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It can take some trial and error to nail down the best strategy for branding your business, and because there is no one automatic right way of doing it, you’ll inevitably run into some questions along the way.
One such question might be understanding the difference between content marketing and blogging. The two are a little more nuanced than you might think. There is a time and a place for both, however, the two are often inaccurately used interchangeably. In this blog, we’re going to cover what blog and content marketing are, respectively, and how you can integrate them into your marketing strategy the right way.
The first blog came to be in 1994 when a computer developer put HTML examples into one of his sites. It took a few more years for blogging to catch on. In 1997, the term “weblog” was coined, and a year later, the idea of creating a communal space for logging thoughts and ideas online came into fruition. Finally, the idea of “blogging” took off in 1999 and continues today.
Early on, blogs were written by tech enthusiasts, young moms, and other niche groups that could gain a lot from sharing information with one another. For the past ten years or so, most major publications also had blogs. Blogging has become so mainstream that nearly any person or brand that wants to be seen as a thought leader has a blog.
While blogging can take on many structures and formats, today’s blogger typically follows three main blog formats. The first is what is now considered a traditional blog (like this one) in which a person or group with information on a specific subject writes educational and informational articles for their audience. Then there’s the microblog, which lives on sites like Twitter and Tumblr. Per their name, they are short-form blogs. The final type is the vlog (video + blog), which is generally found on YouTube. Vlogs can be done in a variety of ways but generally focus on one subject—the creator—going about their day.
Since blogging is a simple and straightforward way of sharing information, you can find a blog on basically any topic. From food to fashion, tech to travel, business to bars, someone somewhere is blogging about it.
Content marketing, on the other hand, involves a much wider variety of media than just blogging. It encompasses social media, audio files of podcasts, different types of video content (today this includes the short-form skits of TikTok and longer documentary-style pieces on YouTube), live events and, yes, blogs!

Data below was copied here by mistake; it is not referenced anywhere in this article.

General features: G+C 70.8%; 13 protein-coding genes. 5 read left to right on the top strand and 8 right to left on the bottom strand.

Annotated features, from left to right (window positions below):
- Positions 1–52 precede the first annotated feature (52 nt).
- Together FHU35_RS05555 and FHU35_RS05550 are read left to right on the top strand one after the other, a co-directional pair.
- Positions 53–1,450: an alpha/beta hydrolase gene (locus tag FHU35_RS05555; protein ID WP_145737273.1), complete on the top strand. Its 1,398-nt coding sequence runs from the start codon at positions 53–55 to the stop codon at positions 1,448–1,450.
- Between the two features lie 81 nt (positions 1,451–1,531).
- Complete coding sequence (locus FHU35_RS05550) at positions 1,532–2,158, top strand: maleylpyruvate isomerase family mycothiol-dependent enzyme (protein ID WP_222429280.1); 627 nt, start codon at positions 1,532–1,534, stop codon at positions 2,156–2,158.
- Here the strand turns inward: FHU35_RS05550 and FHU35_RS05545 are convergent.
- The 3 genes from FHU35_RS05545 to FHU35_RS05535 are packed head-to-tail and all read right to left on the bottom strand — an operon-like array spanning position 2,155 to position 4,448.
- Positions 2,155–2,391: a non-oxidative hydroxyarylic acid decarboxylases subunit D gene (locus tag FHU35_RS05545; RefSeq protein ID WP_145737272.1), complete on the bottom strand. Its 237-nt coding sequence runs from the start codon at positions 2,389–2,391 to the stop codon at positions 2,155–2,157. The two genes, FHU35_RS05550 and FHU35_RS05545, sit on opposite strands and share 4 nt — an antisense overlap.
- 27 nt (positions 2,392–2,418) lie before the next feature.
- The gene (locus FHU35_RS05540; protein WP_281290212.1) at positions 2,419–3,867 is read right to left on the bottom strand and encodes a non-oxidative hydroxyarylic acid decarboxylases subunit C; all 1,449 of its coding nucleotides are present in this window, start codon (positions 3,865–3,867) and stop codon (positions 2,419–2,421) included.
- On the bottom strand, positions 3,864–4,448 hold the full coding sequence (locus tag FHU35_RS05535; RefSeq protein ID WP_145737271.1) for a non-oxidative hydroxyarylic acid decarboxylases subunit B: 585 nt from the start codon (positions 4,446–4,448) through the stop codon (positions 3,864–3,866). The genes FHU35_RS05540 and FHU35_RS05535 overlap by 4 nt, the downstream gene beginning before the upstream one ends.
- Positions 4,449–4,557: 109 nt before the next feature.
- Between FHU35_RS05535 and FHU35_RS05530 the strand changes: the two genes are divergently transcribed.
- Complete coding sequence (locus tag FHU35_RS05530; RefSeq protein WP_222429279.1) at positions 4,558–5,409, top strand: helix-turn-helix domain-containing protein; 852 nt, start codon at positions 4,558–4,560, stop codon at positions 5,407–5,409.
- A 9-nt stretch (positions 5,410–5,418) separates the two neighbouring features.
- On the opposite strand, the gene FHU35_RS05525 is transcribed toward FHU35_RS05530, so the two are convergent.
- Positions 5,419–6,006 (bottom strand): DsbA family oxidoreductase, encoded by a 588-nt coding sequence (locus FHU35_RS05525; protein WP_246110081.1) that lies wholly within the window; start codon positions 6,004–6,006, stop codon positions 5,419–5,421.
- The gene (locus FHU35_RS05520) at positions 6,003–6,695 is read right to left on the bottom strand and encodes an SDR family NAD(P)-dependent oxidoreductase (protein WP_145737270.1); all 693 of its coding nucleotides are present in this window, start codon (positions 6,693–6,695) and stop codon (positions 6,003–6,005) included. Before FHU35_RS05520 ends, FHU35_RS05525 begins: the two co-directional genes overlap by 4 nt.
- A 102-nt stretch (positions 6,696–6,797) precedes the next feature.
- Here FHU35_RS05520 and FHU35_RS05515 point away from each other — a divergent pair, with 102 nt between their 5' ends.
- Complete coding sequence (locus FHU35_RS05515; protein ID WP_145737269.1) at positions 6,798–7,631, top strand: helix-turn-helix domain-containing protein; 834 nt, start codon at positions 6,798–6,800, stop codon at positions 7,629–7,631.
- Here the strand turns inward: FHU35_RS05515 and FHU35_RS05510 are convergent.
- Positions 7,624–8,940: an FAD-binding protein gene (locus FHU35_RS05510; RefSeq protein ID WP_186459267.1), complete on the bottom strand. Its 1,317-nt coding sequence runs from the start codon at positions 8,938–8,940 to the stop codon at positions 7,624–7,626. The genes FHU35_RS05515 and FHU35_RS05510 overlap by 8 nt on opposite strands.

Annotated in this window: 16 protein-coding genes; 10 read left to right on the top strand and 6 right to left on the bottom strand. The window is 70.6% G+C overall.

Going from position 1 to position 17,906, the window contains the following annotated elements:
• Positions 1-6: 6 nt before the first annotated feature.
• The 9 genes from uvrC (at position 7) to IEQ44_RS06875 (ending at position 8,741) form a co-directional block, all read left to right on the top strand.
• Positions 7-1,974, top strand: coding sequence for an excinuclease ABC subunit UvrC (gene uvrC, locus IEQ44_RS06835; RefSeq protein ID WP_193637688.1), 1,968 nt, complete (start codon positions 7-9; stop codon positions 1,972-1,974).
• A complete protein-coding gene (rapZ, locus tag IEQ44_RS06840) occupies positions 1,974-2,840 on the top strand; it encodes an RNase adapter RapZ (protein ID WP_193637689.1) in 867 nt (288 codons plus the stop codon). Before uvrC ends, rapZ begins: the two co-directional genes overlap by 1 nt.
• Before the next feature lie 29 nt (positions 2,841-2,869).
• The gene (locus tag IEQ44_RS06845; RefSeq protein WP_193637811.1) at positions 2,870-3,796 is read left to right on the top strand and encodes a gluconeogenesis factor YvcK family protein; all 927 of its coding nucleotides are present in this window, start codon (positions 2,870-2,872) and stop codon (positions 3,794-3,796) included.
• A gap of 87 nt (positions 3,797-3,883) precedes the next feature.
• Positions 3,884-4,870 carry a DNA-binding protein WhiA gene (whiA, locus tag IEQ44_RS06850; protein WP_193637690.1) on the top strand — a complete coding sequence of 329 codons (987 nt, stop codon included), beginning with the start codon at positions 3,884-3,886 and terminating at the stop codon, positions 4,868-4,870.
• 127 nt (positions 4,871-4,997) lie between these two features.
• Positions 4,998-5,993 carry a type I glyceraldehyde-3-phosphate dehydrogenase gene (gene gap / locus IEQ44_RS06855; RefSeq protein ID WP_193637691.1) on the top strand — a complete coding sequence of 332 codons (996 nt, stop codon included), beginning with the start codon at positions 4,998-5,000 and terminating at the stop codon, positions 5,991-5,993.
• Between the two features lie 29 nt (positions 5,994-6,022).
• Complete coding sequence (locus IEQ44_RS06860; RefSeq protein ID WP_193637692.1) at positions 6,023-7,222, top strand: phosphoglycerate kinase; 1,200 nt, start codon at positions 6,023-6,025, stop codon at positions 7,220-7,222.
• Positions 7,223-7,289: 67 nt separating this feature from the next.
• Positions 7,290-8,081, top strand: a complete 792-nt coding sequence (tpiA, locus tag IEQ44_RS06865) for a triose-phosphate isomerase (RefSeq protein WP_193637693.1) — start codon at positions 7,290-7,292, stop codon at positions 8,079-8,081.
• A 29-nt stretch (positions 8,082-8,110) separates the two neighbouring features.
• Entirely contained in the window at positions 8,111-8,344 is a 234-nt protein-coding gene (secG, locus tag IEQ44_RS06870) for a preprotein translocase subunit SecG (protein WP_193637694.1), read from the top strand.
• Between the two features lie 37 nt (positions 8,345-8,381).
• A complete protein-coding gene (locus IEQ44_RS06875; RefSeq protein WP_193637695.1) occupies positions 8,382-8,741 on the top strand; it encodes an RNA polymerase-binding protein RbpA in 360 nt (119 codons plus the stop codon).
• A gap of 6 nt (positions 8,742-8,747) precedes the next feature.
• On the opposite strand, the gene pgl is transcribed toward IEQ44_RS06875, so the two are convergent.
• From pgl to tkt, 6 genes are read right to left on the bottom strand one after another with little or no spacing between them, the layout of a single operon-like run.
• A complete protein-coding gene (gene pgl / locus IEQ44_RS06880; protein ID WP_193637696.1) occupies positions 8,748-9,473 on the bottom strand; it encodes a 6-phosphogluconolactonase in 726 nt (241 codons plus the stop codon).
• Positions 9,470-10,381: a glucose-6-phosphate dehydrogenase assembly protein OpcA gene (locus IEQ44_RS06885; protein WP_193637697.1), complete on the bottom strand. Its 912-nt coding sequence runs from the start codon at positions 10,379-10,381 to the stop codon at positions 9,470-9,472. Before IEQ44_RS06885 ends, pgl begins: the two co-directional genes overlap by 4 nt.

The difference between blogging and content marketing boils down to this:
All blogs are content marketing but not all content marketing is blogs.
Content marketing is an umbrella term that includes blogs, but isn’t just blogs.
Now is the important question—how should you utilize blogging and/or content marketing?
The answer depends on the time and resources in your arsenal. If you have a lot of knowledge on certain topics and enough time to write a blog for your brand (or have the ability to outsource the work), then giving customers a reason to spend time on your website is probably going to work in your favor.
If you don’t have the resources for a traditional blog, utilizing other content marketing tools like social media might be more cost-effective than longer format pieces like this one. Starting with microblogging tools like Twitter and taking advantage of brand-marketing platforms like Instagram might be best for you.
However, it’s hard to specifically recommend that your brand should go one way or the other without actually looking at your target audience and brand goals—these are simply broader, more general recommendations. Blogging vs. content marketing varies depending on the type of brand you have and the type of content you can produce.
For example, a bikini label would probably do better with an Instagram account showing off beautiful bikinis in exotic locations than they would with a blog about swimsuit materials, unless, for example, one of the brand’s core values is sustainable and ethically produced bikini materials. If this were the case, we could assume that a portion of the brand’s audience is passionately interested in having in-depth explanations on where the materials are sourced, why these bikinis are better for the environment, etc. This would most likely require more detailed, long-form blogs
The types of content you produce might be influenced by your budget, so we recommend prioritizing high-quality over high-quantity. The more organic content you build out, the more legitimate your brand looks, the more your customer base will trust you. However, having fewer streams of content marketing with excellent, useful content that was made with love and integrity is better than churning out as much low-quality content as you can.
While this may sound a bit overwhelming or intimidating at first, know that all of this doesn’t happen overnight. Bit by bit, one baby step over the other, your brand’s content marketing and blogs will slowly begin to flourish, and so will your brand!